Cardiovascular disease remains the leading cause of mortality in the western world. Chronic total occlusions (CTOs), defined as arterial occlusions more than six weeks old, are extremely common. Angiographic studies have shown total occlusions in about 30% of patients with coronary artery disease and more than 50% patients with peripheral arterial disease. Successful revascularization of coronary CTOs significantly improves angina and left ventricular function. Coronary total occlusions are also a significant component of peripheral arterial disease, which afflicts 12% to 20% of people aged over 65 years. Peripheral CTOs lead to conditions such as claudication (limping), limb ischemia, ulcers and sometimes to amputation.
According to studies, only 12% of patients with coronary CTO and 13% of patients with peripheral CTO are treated with percutaneous interventions (that is, those done through the skin). Remaining patients are either referred for bypass surgery (23% with coronary artery disease, 2% with peripheral arterial disease) or persist with medical therapy and/or exercise regimens (65% coronary, 82% peripheral).
Bypass surgery and medical therapy have significant limitations:
- Bypass surgery is more invasive than percutaneous revascularization, requires a longer time in hospital and for recovery, and is associated with significant morbidity including cerebral vascular complications (strokes and persistent cognitive dysfunction).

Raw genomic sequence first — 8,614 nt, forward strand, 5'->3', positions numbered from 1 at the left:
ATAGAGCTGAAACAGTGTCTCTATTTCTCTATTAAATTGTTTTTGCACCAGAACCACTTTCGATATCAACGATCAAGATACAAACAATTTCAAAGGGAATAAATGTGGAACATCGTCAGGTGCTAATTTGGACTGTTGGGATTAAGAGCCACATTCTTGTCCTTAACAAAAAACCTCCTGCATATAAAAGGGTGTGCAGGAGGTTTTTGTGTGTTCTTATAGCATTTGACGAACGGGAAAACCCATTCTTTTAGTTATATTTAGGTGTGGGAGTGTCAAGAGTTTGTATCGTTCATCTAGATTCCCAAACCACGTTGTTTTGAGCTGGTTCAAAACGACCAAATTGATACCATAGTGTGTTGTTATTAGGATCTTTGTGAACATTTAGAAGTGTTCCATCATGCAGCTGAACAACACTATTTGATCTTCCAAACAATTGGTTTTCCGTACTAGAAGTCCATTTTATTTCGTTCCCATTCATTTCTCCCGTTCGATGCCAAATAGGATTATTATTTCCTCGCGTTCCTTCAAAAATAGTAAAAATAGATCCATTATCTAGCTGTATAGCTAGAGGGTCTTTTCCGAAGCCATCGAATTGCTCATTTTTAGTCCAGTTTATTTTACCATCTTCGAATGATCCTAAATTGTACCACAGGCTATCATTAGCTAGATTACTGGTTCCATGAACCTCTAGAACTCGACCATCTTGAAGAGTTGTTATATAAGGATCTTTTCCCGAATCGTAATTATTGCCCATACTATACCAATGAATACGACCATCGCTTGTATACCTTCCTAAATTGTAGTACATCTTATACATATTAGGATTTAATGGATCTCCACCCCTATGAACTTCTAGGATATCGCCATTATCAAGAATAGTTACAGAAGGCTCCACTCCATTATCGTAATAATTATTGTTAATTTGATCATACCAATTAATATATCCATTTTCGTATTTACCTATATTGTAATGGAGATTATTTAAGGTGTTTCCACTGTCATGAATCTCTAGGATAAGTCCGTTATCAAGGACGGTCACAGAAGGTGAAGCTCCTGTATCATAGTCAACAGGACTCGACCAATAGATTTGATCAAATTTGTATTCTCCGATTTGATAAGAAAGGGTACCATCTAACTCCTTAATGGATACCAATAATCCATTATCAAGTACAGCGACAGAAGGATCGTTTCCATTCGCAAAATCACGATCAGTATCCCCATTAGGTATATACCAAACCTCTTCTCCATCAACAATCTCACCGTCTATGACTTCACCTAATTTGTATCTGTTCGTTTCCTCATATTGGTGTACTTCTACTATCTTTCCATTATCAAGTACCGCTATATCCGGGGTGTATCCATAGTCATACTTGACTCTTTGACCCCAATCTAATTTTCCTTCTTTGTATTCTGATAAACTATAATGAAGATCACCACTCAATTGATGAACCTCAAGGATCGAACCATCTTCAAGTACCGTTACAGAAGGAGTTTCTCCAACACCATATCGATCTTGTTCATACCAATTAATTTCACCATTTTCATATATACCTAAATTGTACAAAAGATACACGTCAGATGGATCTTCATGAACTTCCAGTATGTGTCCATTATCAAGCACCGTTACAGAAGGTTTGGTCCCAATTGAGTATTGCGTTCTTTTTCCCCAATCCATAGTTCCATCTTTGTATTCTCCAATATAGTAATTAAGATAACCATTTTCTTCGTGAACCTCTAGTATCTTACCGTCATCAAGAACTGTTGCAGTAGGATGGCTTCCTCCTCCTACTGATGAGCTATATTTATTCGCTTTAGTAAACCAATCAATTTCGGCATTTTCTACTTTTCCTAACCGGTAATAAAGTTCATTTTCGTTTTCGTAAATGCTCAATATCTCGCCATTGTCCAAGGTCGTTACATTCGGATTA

- Medical therapy is frequently ineffective, leaving patients with restricted lifestyles.
Successful percutaneous revascularization requires passing a small (360 μm diameter for coronary arteries) guidewire through tissue obstructing the lumen of the occlusion, a procedure called CTO crossing. Difficulty in safely reaching the distal arterial bed with the guidewire is the most common technical challenge in this procedure. This hurdle, along with prolonged radiation exposure, high contrast loads (with risk of contrast nephropathy) associated with X-ray guidance, and the potential for vascular perforations, all contribute to physician reluctance to consider percutaneous coronary interventions. As a result, CTO crossing represents less than 8% of all attempted percutaneous coronary interventions, despite its benefits when successful. Even in cases where percutaneous revascularization was successful in CTOs, the long-term outcomes with conventional bare metal stents was limited by prohibitively high restenosis rates. However, major advances that have dramatically lowered restenosis rates in coronary lesions, including CTOs, have now established CTOs as the main priority of interventional cardiology.
Importance of studying CTOs
Studying CTOs is important, because there is huge gap in our knowledge of the current status of CTO therapy in Canada. The patient factors and demographics that influence the decision of a particular therapy for any given CTO are unknown. There is also surprisingly little information about the pathophysiology of CTOs and why some CTOs can be crossed while others are unsuccessful. An examination of the natural history and direct characterization of the structure, composition and physiology of a CTO during intervention with new imaging approaches could play a major role in treatment planning, device guidance and outcome assessment. Moreover, putting new CTO strategies into routine cardiac practice will also require knowledge of the status of CTO therapy in Canada (e.g., information on regional variations) and identifying subgroups of CTOs that could derive the greatest potential clinical benefit from less invasive percutaneous coronary interventions.